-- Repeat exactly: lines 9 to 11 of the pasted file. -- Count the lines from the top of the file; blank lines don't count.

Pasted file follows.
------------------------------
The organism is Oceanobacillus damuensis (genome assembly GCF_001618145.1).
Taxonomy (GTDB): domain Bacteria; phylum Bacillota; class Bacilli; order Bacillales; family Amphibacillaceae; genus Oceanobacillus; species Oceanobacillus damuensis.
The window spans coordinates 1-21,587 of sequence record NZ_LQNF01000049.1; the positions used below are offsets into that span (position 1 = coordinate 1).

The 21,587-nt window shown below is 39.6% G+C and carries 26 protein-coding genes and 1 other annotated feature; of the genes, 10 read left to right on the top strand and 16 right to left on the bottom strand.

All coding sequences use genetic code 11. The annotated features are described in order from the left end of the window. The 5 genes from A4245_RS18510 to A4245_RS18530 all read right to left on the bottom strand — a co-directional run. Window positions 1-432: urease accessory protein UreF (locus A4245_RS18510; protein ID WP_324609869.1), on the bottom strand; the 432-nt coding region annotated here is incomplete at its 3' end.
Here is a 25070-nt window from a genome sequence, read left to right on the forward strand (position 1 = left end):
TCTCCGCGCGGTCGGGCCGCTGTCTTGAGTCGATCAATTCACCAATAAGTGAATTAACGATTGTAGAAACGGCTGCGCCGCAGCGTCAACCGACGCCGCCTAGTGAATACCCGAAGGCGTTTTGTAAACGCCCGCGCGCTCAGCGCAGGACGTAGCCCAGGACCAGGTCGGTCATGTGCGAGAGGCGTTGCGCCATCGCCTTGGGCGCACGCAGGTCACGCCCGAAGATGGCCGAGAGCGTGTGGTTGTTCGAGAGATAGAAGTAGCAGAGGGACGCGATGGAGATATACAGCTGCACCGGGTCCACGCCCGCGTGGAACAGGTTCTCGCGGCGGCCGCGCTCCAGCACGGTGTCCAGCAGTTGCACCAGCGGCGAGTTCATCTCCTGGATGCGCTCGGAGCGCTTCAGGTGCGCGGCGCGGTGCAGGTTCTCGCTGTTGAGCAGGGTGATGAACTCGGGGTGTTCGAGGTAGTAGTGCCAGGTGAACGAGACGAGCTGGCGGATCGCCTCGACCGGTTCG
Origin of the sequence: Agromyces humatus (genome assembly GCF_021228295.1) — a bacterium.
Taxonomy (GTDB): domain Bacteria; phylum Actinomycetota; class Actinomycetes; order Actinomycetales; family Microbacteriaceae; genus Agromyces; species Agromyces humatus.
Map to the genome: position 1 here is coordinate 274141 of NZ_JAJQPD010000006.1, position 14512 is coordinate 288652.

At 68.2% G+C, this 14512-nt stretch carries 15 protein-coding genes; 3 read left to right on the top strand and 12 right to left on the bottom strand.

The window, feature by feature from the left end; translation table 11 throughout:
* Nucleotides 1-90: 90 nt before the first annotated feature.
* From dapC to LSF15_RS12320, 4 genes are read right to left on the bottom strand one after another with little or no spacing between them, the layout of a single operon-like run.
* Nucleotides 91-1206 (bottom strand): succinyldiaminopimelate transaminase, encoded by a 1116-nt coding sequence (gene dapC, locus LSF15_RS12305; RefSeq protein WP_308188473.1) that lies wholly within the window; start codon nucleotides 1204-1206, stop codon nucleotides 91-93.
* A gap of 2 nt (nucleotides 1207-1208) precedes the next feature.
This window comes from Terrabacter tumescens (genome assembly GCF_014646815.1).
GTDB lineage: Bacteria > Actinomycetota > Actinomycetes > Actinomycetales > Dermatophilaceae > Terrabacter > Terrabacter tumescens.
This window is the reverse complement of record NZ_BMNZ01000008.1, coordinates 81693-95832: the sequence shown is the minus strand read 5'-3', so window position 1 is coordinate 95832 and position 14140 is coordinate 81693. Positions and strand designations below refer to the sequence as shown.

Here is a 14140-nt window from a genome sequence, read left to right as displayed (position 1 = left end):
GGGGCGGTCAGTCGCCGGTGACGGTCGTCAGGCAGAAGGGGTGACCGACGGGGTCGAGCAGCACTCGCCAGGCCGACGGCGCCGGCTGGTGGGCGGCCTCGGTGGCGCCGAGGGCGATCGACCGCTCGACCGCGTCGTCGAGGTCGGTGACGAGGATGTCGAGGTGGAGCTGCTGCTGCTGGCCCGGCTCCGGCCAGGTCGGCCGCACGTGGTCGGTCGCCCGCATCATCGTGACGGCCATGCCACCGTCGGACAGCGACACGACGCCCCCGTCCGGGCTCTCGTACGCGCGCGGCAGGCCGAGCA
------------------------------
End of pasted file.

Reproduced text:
Taxonomy (GTDB): domain Bacteria; phylum Actinomycetota; class Actinomycetes; order Actinomycetales; family Microbacteriaceae; genus Agromyces; species Agromyces humatus.
Map to the genome: position 1 here is coordinate 274141 of NZ_JAJQPD010000006.1, position 14512 is coordinate 288652.

At 68.2% G+C, this 14512-nt stretch carries 15 protein-coding genes; 3 read left to right on the top strand and 12 right to left on the bottom strand.